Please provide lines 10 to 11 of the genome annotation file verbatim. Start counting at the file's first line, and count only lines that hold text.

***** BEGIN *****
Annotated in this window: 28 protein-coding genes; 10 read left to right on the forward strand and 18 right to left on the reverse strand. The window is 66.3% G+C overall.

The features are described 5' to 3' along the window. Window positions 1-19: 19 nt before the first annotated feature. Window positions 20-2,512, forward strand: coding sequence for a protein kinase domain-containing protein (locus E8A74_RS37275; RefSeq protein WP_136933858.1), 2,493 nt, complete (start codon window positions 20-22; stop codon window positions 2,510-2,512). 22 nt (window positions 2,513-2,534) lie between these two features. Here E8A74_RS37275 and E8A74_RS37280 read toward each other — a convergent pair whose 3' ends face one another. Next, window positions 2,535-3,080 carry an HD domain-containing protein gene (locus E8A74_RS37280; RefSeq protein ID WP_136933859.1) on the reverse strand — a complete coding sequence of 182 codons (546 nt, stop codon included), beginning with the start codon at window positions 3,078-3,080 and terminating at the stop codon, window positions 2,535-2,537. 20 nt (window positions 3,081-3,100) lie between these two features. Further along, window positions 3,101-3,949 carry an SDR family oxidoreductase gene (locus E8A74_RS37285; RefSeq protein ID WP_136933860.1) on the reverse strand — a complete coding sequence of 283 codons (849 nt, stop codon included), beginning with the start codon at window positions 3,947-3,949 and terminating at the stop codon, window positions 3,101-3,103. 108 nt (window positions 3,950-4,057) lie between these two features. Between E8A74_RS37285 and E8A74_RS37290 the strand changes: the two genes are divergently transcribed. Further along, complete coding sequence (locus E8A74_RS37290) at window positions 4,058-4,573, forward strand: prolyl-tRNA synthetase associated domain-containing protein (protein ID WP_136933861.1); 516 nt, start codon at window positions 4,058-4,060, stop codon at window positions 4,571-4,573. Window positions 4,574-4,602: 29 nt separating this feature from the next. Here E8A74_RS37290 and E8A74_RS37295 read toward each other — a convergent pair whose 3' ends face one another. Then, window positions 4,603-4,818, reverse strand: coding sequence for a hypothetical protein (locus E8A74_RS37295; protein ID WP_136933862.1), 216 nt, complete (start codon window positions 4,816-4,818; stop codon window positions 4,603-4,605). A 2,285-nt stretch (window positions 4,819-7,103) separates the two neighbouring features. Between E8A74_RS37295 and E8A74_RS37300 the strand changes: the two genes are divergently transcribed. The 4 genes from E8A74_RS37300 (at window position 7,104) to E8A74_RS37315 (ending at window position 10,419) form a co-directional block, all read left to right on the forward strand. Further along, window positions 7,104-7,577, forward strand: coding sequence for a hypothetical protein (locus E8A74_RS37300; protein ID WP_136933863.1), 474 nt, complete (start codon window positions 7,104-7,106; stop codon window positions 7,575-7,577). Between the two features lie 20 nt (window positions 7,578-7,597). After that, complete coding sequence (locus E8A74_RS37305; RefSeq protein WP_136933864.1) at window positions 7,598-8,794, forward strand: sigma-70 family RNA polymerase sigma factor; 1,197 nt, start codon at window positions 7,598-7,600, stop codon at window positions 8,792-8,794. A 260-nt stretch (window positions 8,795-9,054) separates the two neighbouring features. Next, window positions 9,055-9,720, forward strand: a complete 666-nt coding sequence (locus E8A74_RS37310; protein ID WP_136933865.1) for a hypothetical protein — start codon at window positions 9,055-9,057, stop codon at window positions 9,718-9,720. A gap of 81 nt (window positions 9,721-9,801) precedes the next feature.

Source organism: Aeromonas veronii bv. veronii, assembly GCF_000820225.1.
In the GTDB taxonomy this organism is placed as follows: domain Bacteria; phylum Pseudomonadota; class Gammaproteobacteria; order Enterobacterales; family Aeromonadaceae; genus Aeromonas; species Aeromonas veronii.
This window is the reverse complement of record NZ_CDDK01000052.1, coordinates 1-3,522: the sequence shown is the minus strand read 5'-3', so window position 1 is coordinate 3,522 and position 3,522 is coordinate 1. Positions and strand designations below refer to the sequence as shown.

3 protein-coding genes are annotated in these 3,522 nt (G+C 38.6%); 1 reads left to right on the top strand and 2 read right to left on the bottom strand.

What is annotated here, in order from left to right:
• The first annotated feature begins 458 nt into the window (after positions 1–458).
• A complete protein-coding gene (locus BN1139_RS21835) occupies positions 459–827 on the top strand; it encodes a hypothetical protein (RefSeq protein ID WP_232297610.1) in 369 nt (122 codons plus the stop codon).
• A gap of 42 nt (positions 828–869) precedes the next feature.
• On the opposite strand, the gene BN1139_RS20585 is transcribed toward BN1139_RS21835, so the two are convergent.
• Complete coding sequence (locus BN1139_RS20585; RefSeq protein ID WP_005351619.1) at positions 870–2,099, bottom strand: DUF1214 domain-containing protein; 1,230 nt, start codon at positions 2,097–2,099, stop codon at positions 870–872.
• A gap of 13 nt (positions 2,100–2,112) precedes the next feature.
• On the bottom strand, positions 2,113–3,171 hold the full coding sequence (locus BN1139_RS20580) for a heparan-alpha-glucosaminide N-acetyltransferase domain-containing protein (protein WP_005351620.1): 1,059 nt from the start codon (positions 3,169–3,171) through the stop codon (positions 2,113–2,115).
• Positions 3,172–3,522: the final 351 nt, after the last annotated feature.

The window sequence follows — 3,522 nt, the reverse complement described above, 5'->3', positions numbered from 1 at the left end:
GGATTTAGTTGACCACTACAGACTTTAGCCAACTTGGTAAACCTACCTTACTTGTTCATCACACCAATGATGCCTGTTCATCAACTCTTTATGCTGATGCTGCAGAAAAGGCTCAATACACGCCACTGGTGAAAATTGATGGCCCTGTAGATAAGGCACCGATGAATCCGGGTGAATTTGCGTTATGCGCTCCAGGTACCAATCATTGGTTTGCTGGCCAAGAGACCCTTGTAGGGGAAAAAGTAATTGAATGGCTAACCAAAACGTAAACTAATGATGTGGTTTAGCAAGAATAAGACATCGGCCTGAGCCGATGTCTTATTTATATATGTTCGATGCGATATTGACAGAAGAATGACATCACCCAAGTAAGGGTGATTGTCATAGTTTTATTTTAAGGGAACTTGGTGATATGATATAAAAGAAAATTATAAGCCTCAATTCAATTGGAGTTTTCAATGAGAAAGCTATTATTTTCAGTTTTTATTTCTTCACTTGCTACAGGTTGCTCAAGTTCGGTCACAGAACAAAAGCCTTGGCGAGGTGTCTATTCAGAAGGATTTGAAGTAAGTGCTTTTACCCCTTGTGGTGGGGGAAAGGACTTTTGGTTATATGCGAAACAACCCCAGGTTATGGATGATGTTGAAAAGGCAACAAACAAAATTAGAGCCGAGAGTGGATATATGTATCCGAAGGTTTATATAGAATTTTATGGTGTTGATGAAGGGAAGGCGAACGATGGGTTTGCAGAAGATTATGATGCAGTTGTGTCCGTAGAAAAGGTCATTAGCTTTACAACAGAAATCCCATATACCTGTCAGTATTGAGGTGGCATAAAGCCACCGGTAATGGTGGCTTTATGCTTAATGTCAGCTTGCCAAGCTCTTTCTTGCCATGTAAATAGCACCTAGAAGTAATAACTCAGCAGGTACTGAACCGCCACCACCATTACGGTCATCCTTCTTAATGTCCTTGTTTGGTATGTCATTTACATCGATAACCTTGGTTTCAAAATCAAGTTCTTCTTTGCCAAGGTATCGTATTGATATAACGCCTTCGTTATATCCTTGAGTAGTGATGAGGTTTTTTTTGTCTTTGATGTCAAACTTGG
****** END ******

• A gap of 42 nt (positions 828–869) precedes the next feature.
• On the opposite strand, the gene BN1139_RS20585 is transcribed toward BN1139_RS21835, so the two are convergent.